The Immunologic Basis for Effective Vaccines


  • James A. Roth College of Veterinary Medicine, Iowa State University, Ames, Iowa 50011


immune response, humoral, cell-mediated, mucosal, adjuvants, physiologic status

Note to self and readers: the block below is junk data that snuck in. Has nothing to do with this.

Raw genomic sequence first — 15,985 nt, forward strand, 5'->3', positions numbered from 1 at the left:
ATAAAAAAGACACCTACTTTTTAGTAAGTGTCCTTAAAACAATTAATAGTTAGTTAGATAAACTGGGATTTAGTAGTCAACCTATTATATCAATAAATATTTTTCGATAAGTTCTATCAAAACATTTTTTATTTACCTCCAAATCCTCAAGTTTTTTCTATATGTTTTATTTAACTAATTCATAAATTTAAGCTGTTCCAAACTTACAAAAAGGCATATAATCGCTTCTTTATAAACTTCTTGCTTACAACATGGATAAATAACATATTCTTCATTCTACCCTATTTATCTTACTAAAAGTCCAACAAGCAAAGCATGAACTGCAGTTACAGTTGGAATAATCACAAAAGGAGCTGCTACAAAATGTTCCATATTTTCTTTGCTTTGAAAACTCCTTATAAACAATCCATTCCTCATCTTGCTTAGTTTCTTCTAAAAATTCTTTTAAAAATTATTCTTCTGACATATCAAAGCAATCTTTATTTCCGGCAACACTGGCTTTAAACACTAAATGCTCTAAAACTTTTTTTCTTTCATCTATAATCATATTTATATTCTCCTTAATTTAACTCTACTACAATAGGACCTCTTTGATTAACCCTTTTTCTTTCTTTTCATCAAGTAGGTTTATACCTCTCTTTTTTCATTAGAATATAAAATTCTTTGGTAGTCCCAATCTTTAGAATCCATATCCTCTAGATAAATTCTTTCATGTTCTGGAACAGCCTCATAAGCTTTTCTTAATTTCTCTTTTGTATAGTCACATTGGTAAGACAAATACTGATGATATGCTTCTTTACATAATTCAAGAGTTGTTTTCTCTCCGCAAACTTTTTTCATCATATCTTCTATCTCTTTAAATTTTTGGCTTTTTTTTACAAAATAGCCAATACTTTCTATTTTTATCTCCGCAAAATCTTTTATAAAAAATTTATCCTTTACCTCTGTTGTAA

The protective immune response to a vaccine may be due to the presence of circulating antibody (humoral immunity), the actions of sensitized T-lymphocytes (cell-mediated immunity), the presence of antibody on mucosa surfaces (mucosal immunity); or a combination of these factors. When attenuated or killed viruses or bacteria are injected into an animal, they will induce an immunologic response. However, this immunologic response may not confer protective immunity because the vaccine may not have contained certain important antigens or it may not induce an immune response with the characteristics needed for protection. The immunologic basis for factors that influence the efficacy of vaccines will be discussed in this presentation. These factors include: the type of immune response induced, characteristics if viral and bacterial antigens, route and timing of vaccine administration, vaccine adjuvants, and the physiologic status of the animal receiving the vaccine.






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